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It had already been proven that felines can be infected with COVID-19 from exposure to infected humans. However authorities are currently saying that there isn't evidence of the opposite happening - namely that an infected cat can infect a human. To me this sounds strange as there shouldn't be a reason why cats couldn't sneeze on a human and get them infected, just like a human can sneeze on a cat. Especially since humans tend to get close to their cats faces.

So is there a virus which can be transmitted from a human to an animal, but cannot be transmitted in the reverse direction?

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    "To me this sounds strange as there shouldn't be a reason why cats couldn't sneeze on a human and get them infected" indeed, I think the same. Not only cats but dogs too. Regarding the answer to your question, didn't bats are the ones that transmitted SARS-Cov-19 to humans? – I likeThatMeow Apr 26 at 2:35
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    I wouldn't read too much into that kind of "no evidence". There haven't been many cases reported of felines infected to begin with. And these usually have an owner who probably travels around more than the animal. – SX welcomes ageist gossip Apr 26 at 2:50
  • @America yes and I don't see why the virus couldn't be transmitted from a human to a bat – JonathanReez Apr 26 at 3:14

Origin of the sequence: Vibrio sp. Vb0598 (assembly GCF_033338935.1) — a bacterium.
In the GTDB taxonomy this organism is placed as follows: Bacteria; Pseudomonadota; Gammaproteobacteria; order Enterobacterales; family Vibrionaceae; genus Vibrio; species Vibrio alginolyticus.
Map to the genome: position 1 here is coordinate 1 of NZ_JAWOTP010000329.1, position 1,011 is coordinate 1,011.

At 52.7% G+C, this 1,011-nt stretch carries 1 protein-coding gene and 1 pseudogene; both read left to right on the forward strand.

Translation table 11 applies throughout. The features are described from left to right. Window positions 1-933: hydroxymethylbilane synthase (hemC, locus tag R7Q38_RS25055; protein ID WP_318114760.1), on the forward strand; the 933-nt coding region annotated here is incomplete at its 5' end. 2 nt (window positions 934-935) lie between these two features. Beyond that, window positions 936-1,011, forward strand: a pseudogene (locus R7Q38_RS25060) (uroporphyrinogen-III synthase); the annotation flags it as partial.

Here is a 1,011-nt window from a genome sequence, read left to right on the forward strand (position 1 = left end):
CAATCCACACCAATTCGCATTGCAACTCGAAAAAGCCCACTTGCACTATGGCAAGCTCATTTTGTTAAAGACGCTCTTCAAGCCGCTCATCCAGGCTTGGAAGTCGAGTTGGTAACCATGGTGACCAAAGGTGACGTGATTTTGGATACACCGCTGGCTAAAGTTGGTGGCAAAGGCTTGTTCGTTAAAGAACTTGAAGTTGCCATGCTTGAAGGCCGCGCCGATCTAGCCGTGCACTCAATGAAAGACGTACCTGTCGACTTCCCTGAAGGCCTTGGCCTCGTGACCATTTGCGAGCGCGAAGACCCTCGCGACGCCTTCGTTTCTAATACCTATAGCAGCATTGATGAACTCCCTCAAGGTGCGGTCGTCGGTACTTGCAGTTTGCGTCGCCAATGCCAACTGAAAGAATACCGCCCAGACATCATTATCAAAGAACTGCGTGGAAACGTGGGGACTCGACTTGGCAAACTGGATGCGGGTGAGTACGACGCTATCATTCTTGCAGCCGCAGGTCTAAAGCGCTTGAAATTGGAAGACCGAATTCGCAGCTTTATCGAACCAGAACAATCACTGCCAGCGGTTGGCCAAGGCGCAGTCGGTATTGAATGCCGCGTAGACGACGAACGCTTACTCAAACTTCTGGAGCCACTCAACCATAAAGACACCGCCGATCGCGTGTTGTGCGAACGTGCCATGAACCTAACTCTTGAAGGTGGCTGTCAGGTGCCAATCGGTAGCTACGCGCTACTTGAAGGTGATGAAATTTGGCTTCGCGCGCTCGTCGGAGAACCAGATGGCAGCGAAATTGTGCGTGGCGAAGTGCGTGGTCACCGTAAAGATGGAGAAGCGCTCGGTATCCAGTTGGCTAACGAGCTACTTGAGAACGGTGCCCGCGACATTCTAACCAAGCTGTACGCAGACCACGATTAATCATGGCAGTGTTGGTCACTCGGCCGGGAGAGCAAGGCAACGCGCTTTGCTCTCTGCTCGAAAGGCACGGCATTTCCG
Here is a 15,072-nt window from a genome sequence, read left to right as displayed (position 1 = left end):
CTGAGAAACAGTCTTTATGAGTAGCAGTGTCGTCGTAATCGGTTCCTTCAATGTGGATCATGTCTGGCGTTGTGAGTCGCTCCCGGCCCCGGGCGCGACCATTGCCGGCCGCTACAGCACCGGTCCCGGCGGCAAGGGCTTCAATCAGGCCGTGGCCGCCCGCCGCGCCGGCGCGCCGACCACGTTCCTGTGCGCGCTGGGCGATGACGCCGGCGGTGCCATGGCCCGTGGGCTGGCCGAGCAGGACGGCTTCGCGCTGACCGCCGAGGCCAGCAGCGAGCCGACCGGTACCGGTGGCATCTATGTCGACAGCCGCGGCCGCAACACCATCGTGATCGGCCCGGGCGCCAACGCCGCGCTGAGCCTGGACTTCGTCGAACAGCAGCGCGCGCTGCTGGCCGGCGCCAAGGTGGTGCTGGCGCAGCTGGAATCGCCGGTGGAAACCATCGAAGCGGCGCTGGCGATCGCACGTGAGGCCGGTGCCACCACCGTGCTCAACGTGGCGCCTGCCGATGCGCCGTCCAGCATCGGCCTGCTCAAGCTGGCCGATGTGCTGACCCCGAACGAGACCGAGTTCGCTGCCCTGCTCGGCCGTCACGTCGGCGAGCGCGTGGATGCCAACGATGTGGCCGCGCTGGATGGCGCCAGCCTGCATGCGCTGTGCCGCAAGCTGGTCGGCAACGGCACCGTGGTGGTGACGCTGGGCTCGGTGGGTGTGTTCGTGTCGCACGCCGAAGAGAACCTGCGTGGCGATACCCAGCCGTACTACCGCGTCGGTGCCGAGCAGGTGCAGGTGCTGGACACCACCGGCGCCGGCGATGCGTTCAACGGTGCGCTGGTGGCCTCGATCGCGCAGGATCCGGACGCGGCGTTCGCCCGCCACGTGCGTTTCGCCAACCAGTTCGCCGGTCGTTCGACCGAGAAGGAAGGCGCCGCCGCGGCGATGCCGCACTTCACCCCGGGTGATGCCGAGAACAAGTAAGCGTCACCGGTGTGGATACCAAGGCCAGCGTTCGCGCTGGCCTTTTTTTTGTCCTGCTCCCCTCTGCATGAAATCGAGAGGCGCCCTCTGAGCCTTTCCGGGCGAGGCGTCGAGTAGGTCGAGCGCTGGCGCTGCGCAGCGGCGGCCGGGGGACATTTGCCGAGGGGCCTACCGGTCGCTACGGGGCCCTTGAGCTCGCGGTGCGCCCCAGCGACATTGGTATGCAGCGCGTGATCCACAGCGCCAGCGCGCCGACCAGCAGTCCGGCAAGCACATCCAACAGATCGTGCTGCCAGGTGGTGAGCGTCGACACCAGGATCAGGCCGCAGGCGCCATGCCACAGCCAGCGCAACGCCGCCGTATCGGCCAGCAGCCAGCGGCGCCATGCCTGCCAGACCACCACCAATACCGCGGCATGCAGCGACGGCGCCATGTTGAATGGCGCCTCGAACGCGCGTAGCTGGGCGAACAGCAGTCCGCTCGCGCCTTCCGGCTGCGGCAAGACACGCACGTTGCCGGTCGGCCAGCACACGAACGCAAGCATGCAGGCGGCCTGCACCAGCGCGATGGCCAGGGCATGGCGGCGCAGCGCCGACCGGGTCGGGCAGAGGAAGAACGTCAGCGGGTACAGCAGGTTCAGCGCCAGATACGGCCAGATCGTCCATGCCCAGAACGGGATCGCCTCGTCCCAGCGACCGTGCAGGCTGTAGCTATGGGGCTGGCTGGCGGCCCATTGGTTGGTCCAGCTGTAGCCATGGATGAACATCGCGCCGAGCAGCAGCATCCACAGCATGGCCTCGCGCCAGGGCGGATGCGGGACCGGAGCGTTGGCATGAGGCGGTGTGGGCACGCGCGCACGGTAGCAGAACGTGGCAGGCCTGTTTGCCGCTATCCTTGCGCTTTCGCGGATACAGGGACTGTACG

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    If host A is susceptible to a virus and host B is susceptible to the same virus, then it seems unlikely transmission would only be one direction unless it's a limitation of the transmission methods (eg, few humans are capable of sucking blood out of a mosquito). – Carey Gregory Apr 26 at 3:46
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    @JonathanReez Because no one has done the work to prove it with this virus. – Carey Gregory Apr 26 at 14:45
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I don't think we can say ever but there are factors that may inhibit transfer of disease both ways.

In order to understand how zoonotic infection we can look at a possible scenario for how SARS-CoV-2 appeared. One possiblity is that bats were housed in close proximity to pangolins in South China. The bats passed the virus to the pangolins who likely mutated the virus to a point it was able to transmit it to humans. Pangolins are insect eaters and could easily eat some bat dung. There are reports of sick pangolins that died with a pneuonia like illness in Guangzhou rescue centres at the approximate time of the genetic origin of the virus.

Once inside humans it likely spent sometime mutating further before it became the A ancestral variant discovered in Guangzhou and the USA. This then mutated to become the B variant found in Wuhan.

The virus being a RNA virus mutates very rapidly. But to remain infective it has to have a high affinity for the ACE2 receptor, and variants of this receptor are found in the mammalian kingdom. Ferrets and cats have ACE2 receptors closely related to human ACE2 and there are reports that felines have been infected in zoos and homes. However, the disease in other animals may not be as severe as in humans due to differences in ACE2, and immune systems, and although they may get the virus it may not be as severe an illness so they might not excrete enough virus to then reinfect humans.

https://www.ncbi.nlm.nih.gov/pmc/articles/PMC7102515/

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